Pastor’s Column – June 2024

Pastor’s Column – June 2024

“Austria-02877 – Augustinian Church Organ” by archer10 (Dennis) is licensed under CC BY-SA 2.0.

Today, if you were to travel to Halberstadt Germany, and if you were to take a walk around town, and if you happened past St. Burchardi church, you would hear the hum of an organ playing a song that first began on September 5, 2001. Composer John Cage is noted to have instructed musicians to play “as slow as possible” at a conference in 1997, because an organ would sustain that note beautifully. The John Cage Organ Foundation Halberstadt took that as a challenge. Placing sandbags on the keys, training people to upkeep the instrument for an extended period of time, the song that began in 2001 is not set to finish its masterpiece until the year 2640. Yes, that is 639 years. No human being will hear it from start to finish. Many have traveled to listen to the song that is bigger than their own life. Many have found comfort, not only in the gentle hum, but in pondering the vastness of generations upon generations that will experience this same performance. It’s as if they are listening to it together. The song links them to those before and after.

At the Festival of Homiletics, a preacher used this image to combat what she called the “tyranny of fast.” She said we don’t really slow down to appreciate the world around us. Our society is addicted to being busy, and it has deteriorated our appreciation for life. The invitation to “slow down” is sacred. It allows us to savor this life, and marinate in the pervasive presence of God.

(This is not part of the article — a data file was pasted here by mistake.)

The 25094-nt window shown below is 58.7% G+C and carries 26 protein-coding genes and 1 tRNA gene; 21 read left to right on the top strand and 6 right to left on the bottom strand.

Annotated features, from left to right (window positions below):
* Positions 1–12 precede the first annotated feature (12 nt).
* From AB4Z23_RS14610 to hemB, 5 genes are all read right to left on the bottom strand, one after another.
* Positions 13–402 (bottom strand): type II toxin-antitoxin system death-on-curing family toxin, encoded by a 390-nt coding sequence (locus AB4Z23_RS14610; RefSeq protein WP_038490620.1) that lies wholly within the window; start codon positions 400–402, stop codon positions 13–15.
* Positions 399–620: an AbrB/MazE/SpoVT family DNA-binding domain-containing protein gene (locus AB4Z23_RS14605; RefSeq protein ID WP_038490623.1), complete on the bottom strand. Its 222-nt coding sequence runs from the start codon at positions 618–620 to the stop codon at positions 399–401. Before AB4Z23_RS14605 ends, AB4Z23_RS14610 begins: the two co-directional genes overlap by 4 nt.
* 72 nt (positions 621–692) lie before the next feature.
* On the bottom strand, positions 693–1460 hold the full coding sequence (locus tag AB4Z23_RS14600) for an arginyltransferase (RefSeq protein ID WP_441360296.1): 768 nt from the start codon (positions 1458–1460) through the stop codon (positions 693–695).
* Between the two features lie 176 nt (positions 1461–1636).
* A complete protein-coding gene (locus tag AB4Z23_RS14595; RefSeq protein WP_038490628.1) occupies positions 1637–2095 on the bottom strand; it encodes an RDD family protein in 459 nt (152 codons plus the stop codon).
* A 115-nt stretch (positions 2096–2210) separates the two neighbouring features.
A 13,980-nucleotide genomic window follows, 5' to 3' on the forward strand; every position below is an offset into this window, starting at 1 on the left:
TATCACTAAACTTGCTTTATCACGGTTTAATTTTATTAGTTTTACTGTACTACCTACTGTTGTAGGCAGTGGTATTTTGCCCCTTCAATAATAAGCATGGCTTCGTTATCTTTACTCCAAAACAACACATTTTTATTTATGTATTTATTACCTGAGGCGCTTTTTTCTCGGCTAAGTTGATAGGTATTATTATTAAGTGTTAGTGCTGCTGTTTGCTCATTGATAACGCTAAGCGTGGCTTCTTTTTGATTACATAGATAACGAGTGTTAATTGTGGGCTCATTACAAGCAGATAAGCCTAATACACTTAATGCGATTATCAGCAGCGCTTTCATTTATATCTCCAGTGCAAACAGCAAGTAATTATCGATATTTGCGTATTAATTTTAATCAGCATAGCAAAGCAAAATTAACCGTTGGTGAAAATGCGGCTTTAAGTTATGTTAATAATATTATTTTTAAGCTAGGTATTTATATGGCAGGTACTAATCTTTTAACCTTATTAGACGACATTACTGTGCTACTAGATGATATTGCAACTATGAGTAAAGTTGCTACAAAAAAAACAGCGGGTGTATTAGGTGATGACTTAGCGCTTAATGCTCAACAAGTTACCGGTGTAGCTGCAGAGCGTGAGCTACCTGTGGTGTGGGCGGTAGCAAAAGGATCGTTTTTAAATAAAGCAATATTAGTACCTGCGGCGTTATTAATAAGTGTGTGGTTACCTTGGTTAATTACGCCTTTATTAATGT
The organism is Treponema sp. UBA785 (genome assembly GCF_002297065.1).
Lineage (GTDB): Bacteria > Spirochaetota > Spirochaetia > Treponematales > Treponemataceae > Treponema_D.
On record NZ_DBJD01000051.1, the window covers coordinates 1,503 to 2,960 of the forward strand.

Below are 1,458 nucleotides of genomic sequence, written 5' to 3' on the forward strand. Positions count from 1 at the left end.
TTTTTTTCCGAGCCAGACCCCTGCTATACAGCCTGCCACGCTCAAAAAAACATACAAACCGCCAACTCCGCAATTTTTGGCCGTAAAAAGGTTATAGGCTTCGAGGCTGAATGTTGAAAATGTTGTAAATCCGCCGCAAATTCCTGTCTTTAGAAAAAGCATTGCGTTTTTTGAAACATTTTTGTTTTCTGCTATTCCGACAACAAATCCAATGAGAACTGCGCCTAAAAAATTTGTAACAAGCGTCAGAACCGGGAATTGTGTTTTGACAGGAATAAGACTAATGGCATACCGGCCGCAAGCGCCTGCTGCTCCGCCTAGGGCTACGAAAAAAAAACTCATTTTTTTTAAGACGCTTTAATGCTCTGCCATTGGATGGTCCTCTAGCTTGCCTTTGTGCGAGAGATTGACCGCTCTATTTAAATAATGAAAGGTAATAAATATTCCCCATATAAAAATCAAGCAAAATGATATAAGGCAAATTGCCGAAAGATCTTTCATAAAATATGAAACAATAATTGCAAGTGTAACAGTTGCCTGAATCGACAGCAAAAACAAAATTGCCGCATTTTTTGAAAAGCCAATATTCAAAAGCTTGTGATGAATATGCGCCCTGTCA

When was the last time you sat outside with no agenda? No book. No cellphone. No newspaper. Just you and the hungry birds gathering breakfast, or the frantic chipmunk ducking behind every rock and log. How long has it been since you sat down to dinner or restaurant, and actually allowed the flavor and texture of your food to overwhelm your senses? When was the last time you placed your hand over your heart, and felt it’s beating?

The “tyranny of fast,” is we miss the song that is playing, the hum of God’s grace inviting us deeper into relationship with God and all things. We miss God’s nudge to first act from a place love, and not from self-gain. We miss the cry of our neighbor in which Matthew 25 says is the very cry of Christ. We miss God’s presence which saturates each moment of our lives. God has not forsaken us, but it’s us that forsake God. We are too busy for God.

Until we slow down, we won’t experience the peace we long for. Until we slow down, God will feel distant from us. Until we slow down, we will be disconnected from God and God’s promises will feel like dreams and not reality.

Today, I invite you to choose one thing to do slow. Drink your coffee slow. Take a walk around the block, or even around your garden slowly. In your interactions with others, really listen to their words. You will notice in the slowness, beneath the surface of everything, God is. This is the God that was with your parents and grandparents. This is the God that was with each generation that has led to you. This is the God of the early church. This is the God of the disciples and the God of Mary. This is the God of Jesus whom he prayed to. This is the God of Job and Amos; The God of Rachel, Haggar, and Ruth; This is the God of Moses, Isaac, and Abraham; This is God the Creating One; This is the God of all those whom have yet been created.

Slow down. The kin-dom is on Earth, just as it is in Heaven. You are in it! Slow down.

Blessings for the journey,
Rev. Keith McDevitt